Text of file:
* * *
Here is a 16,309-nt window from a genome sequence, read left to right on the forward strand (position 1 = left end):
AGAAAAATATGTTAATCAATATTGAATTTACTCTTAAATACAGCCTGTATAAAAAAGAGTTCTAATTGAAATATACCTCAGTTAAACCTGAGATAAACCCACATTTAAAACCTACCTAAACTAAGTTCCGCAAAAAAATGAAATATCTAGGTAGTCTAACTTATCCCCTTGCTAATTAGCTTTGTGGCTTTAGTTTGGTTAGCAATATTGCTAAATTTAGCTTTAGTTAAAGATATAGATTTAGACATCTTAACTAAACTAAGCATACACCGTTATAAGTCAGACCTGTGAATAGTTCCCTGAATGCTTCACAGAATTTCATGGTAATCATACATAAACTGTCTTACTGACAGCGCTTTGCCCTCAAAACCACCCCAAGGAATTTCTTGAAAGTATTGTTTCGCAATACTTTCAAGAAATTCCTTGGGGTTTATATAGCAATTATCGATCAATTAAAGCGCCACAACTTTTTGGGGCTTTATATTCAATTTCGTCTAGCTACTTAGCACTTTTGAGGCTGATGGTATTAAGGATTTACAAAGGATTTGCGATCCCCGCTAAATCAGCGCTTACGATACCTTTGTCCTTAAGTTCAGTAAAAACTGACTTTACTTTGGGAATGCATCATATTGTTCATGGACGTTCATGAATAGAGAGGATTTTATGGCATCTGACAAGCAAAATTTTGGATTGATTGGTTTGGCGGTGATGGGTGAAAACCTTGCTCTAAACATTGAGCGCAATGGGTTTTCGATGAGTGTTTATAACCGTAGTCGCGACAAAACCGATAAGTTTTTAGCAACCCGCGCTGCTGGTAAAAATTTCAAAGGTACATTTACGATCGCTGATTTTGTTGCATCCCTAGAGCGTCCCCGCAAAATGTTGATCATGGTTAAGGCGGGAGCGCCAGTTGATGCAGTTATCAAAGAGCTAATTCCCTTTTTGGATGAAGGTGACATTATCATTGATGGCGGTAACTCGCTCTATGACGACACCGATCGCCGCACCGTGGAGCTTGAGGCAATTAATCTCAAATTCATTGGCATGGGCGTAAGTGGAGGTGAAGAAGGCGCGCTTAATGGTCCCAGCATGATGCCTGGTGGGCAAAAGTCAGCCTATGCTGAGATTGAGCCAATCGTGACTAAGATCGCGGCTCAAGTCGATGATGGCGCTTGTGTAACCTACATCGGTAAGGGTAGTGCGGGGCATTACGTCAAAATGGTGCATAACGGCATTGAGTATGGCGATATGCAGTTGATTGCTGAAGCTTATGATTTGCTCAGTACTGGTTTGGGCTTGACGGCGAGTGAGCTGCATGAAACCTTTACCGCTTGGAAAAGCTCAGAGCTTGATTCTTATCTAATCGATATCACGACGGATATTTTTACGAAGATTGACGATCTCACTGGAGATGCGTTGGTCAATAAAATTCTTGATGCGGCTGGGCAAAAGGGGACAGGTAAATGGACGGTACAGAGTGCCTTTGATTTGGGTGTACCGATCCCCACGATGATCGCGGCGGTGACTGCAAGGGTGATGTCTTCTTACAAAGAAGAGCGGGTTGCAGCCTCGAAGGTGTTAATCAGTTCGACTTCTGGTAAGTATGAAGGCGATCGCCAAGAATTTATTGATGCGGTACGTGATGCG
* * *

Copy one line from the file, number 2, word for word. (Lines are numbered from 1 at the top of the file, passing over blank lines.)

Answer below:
AGAAAAATATGTTAATCAATATTGAATTTACTCTTAAATACAGCCTGTATAAAAAAGAGTTCTAATTGAAATATACCTCAGTTAAACCTGAGATAAACCCACATTTAAAACCTACCTAAACTAAGTTCCGCAAAAAAATGAAATATCTAGGTAGTCTAACTTATCCCCTTGCTAATTAGCTTTGTGGCTTTAGTTTGGTTAGCAATATTGCTAAATTTAGCTTTAGTTAAAGATATAGATTTAGACATCTTAACTAAACTAAGCATACACCGTTATAAGTCAGACCTGTGAATAGTTCCCTGAATGCTTCACAGAATTTCATGGTAATCATACATAAACTGTCTTACTGACAGCGCTTTGCCCTCAAAACCACCCCAAGGAATTTCTTGAAAGTATTGTTTCGCAATACTTTCAAGAAATTCCTTGGGGTTTATATAGCAATTATCGATCAATTAAAGCGCCACAACTTTTTGGGGCTTTATATTCAATTTCGTCTAGCTACTTAGCACTTTTGAGGCTGATGGTATTAAGGATTTACAAAGGATTTGCGATCCCCGCTAAATCAGCGCTTACGATACCTTTGTCCTTAAGTTCAGTAAAAACTGACTTTACTTTGGGAATGCATCATATTGTTCATGGACGTTCATGAATAGAGAGGATTTTATGGCATCTGACAAGCAAAATTTTGGATTGATTGGTTTGGCGGTGATGGGTGAAAACCTTGCTCTAAACATTGAGCGCAATGGGTTTTCGATGAGTGTTTATAACCGTAGTCGCGACAAAACCGATAAGTTTTTAGCAACCCGCGCTGCTGGTAAAAATTTCAAAGGTACATTTACGATCGCTGATTTTGTTGCATCCCTAGAGCGTCCCCGCAAAATGTTGATCATGGTTAAGGCGGGAGCGCCAGTTGATGCAGTTATCAAAGAGCTAATTCCCTTTTTGGATGAAGGTGACATTATCATTGATGGCGGTAACTCGCTCTATGACGACACCGATCGCCGCACCGTGGAGCTTGAGGCAATTAATCTCAAATTCATTGGCATGGGCGTAAGTGGAGGTGAAGAAGGCGCGCTTAATGGTCCCAGCATGATGCCTGGTGGGCAAAAGTCAGCCTATGCTGAGATTGAGCCAATCGTGACTAAGATCGCGGCTCAAGTCGATGATGGCGCTTGTGTAACCTACATCGGTAAGGGTAGTGCGGGGCATTACGTCAAAATGGTGCATAACGGCATTGAGTATGGCGATATGCAGTTGATTGCTGAAGCTTATGATTTGCTCAGTACTGGTTTGGGCTTGACGGCGAGTGAGCTGCATGAAACCTTTACCGCTTGGAAAAGCTCAGAGCTTGATTCTTATCTAATCGATATCACGACGGATATTTTTACGAAGATTGACGATCTCACTGGAGATGCGTTGGTCAATAAAATTCTTGATGCGGCTGGGCAAAAGGGGACAGGTAAATGGACGGTACAGAGTGCCTTTGATTTGGGTGTACCGATCCCCACGATGATCGCGGCGGTGACTGCAAGGGTGATGTCTTCTTACAAAGAAGAGCGGGTTGCAGCCTCGAAGGTGTTAATCAGTTCGACTTCTGGTAAGTATGAAGGCGATCGCCAAGAATTTATTGATGCGGTACGTGATGCG